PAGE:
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Should investors prepare for a second winter of discontent?

By Paul Marriage, co-founder of Tellworth Investments

It seems investors are talking about the 1970s a lot more of late, as perhaps there are some parallels today – maybe more so at one year into the 2020s than we had hoped for. The 70s started with a lot of excitement about a repeat of the Roaring Twenties with all the messy economic and political stuff that followed still 10 years away.

The year 1971 displayed portents of some of the bigger challenges ahead. Inflation was picking up, but energy prices had not yet started to soar. UK companies were investing in research and development but were lagging in their investment in production efficiency. Intel launched its first microprocessor in November 1971 – a small start to something that would make an enormous impact to global economies in the next 50 years.

The plethora of 2021 scaremongers often refer to the winter of discontent repeating, but that occurred a whole seven years later in 1978 when a Labour government fell out with the unions and ultimately the decline in heavy industrials in the UK was accelerated as Margaret Thatcher came to power.

The economy and its representation on the stock market has a very different structure today. Renold – with £75m market cap and +163% YTD return – is one of the few remaining traditional industrials from that era still listed, and Intel – with $205bn market cap and +1% YTD return – is ubiquitous inside and out. The so-called ‘robber barons’ of the internet that Intel enabled are 10x bigger today. Which products launched in November 2021 will have the same impact? Perhaps the internet of things, big data and 3D printing, but probably not the Mark V Range Rover.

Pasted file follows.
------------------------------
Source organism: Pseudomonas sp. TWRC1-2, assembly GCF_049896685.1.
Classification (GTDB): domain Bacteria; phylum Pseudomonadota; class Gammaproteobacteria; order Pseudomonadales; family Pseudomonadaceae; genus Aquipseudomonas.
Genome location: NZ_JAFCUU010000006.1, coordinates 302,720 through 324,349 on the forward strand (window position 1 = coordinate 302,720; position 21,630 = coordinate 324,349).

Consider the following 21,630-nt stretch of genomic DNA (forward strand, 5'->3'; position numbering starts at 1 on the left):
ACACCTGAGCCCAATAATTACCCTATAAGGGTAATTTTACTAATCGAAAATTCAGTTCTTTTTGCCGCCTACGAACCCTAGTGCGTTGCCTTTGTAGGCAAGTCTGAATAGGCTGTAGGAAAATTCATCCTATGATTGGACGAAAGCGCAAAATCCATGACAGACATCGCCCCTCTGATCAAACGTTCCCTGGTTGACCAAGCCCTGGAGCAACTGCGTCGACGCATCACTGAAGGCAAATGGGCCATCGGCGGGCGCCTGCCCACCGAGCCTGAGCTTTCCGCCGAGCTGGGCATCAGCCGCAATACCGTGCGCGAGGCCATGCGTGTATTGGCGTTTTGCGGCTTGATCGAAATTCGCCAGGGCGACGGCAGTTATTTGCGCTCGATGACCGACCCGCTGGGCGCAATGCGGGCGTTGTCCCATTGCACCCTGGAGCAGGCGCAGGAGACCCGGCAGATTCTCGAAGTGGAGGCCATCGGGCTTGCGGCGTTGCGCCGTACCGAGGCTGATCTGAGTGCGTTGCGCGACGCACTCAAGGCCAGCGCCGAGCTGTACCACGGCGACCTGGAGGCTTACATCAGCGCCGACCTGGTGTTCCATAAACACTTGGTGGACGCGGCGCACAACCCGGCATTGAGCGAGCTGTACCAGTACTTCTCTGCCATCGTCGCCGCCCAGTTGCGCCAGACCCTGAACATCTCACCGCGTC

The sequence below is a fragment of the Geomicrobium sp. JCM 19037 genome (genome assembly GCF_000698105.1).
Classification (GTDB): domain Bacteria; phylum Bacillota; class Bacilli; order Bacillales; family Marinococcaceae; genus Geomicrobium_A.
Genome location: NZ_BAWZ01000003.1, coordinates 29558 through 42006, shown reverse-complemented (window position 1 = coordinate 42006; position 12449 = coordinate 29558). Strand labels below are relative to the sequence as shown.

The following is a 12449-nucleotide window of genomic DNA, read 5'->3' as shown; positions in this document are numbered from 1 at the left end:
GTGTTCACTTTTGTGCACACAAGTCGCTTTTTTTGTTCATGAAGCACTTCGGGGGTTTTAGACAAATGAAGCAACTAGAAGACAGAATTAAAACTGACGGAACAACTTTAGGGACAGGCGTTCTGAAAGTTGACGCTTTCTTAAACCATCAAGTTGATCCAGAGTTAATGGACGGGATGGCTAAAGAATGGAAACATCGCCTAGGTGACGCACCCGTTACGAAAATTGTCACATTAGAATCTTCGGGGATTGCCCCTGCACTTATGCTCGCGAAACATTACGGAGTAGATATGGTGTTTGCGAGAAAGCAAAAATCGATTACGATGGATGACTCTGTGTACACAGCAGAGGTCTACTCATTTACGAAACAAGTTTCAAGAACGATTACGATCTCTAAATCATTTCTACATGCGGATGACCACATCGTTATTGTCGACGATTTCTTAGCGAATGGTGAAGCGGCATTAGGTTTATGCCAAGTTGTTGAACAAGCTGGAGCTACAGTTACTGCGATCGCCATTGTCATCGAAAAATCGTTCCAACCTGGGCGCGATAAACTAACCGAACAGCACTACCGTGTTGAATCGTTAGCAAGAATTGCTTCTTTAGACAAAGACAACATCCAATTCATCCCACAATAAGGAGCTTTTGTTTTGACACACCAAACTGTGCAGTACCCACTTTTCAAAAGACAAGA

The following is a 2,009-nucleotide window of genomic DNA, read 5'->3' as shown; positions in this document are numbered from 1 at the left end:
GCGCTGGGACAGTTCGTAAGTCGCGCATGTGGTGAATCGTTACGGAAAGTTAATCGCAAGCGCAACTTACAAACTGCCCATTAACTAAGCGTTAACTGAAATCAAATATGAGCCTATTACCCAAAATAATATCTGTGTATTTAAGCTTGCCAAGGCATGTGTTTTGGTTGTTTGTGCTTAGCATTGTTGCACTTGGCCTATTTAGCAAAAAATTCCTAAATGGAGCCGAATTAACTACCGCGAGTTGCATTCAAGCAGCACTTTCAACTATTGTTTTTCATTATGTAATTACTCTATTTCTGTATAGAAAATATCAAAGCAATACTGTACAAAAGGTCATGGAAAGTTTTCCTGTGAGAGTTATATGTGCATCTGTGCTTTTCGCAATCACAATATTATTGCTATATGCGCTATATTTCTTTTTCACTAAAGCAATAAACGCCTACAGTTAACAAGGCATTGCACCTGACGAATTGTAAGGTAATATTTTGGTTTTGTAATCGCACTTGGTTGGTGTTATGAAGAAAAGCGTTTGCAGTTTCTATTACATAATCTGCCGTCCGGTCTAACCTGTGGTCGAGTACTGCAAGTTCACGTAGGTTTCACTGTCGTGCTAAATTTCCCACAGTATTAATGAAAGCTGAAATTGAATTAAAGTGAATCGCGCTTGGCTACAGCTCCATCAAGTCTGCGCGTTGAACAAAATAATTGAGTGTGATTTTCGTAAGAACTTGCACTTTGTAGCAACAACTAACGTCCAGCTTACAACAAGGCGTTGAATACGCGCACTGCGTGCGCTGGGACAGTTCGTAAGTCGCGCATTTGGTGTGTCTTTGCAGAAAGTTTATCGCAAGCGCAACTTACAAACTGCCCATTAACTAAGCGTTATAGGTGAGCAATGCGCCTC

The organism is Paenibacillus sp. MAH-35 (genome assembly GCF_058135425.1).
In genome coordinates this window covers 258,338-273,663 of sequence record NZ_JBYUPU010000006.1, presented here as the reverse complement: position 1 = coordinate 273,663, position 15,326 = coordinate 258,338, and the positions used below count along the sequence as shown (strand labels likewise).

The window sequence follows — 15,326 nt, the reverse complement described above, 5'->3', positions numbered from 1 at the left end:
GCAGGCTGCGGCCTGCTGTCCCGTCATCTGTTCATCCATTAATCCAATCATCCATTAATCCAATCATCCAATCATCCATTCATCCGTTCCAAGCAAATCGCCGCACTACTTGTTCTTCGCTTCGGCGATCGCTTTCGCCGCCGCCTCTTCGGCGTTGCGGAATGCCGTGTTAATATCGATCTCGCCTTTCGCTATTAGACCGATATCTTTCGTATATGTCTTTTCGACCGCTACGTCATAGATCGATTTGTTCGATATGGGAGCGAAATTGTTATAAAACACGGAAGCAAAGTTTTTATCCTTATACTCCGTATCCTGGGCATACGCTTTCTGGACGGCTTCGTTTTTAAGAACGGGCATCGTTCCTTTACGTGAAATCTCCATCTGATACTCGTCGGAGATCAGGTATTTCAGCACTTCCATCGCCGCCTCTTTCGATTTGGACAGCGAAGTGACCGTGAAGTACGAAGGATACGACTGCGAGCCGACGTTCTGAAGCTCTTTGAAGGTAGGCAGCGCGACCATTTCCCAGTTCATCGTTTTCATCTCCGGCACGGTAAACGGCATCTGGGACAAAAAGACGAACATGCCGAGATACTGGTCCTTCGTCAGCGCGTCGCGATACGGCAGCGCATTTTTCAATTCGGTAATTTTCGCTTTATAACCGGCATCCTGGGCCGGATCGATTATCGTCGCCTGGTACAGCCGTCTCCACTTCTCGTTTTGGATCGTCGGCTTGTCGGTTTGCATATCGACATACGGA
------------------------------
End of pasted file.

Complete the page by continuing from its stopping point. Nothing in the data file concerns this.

Spotting the difference

What did UK plcs face in 1971 that influenced share price performance most? Interest rates in the UK actually fell from 7% to 5% in 1971. They started to move in 1972 to peak 14.25% in 1976, briefly dipping before rising again to close off the decade at 17.25%.

GDP actually grew by 3.5% in 1971, while the unemployment rate in 1971 started at 3.8% and ended at 4.4% —

a tad lower than is recorded today based on the Office for National Statistics (ONS). Unemployment dropped sharply in 1972 and 1973 before it started its rip up to 10% a decade later. So 1971 was actually a relatively benign environment with only modest clear signs of trouble to come, the standout being inflation – CPI surged from 5.5% to 9.5% in the year. Today, we have rising inflation and interest rates from a very low base and falling unemployment from the 2020 spike.

In stock market terms, 1971 was a stellar year. The FTSE Actuaries index, which ultimately became the FTSE All-Share, celebrated its 10th year with a 41% return. It was also the year the Nasdaq launched at 100, a mere 15,760 points ago as I write. Something rather special will have to happen in the last few weeks of the year for even the mighty small-cap market to beat that this time around. A repeat of the last few weeks of 2020 would do the trick.

It was interesting to see how muted the market’s reaction was to Pfizer data on its Covid drug this month, compared to the ecstatic and prolonged rally the same firm’s vaccine efficacy delivered last year. It was 1973 before global equity markets got spooked by the Bretton Woods Conference and the oil crisis, and even then, the correlation between UK and US markets was less marked.

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